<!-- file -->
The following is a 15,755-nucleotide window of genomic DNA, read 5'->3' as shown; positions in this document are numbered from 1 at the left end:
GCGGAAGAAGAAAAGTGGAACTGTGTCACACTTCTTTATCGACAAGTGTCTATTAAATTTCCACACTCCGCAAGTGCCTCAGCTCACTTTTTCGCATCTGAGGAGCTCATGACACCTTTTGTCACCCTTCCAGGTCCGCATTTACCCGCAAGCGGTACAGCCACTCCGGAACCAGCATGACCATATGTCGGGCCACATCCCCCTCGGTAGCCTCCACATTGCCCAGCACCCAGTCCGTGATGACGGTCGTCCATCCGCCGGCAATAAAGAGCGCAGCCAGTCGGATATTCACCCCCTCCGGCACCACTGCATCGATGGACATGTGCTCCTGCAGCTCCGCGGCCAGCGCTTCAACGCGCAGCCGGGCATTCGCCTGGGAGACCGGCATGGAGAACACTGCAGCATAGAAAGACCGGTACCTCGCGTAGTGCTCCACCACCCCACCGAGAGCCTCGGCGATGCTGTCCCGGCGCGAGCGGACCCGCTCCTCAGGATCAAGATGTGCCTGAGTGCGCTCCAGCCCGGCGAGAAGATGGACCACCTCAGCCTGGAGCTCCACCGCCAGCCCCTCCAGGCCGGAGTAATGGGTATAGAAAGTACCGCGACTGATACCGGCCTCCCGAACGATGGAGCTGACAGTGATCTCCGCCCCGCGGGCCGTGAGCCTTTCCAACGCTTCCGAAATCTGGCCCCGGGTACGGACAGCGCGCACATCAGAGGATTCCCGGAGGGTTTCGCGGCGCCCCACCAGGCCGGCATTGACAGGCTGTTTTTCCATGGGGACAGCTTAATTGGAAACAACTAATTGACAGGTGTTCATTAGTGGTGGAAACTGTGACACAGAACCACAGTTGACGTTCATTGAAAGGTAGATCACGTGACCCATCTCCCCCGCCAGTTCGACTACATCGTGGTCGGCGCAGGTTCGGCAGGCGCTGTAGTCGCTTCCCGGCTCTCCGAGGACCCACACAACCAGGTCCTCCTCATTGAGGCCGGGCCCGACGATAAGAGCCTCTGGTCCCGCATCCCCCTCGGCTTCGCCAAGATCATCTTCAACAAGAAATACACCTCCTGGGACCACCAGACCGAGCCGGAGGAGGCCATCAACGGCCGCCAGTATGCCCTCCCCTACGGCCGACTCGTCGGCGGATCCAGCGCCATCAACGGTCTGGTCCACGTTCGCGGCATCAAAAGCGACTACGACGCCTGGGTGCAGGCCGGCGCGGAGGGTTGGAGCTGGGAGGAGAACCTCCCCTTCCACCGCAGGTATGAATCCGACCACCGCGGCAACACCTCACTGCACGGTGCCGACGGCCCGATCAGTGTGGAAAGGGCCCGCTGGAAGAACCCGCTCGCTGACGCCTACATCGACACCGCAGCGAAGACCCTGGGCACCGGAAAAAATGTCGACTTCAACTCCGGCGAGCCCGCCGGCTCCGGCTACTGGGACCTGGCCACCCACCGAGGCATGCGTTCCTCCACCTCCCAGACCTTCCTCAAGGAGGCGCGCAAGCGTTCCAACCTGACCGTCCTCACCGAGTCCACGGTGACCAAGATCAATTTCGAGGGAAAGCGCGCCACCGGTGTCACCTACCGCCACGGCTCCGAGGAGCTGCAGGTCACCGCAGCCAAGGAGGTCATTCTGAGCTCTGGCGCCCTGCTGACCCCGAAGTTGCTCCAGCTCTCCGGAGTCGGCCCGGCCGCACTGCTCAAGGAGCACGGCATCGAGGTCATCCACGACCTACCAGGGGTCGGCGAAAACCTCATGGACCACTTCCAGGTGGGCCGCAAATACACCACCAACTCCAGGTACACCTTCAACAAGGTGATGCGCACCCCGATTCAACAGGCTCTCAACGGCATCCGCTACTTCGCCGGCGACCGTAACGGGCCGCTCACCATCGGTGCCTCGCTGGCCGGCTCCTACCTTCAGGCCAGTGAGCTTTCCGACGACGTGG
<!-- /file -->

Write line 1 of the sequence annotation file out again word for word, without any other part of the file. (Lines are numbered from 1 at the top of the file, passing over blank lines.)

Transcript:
The following is a 15,755-nucleotide window of genomic DNA, read 5'->3' as shown; positions in this document are numbered from 1 at the left end: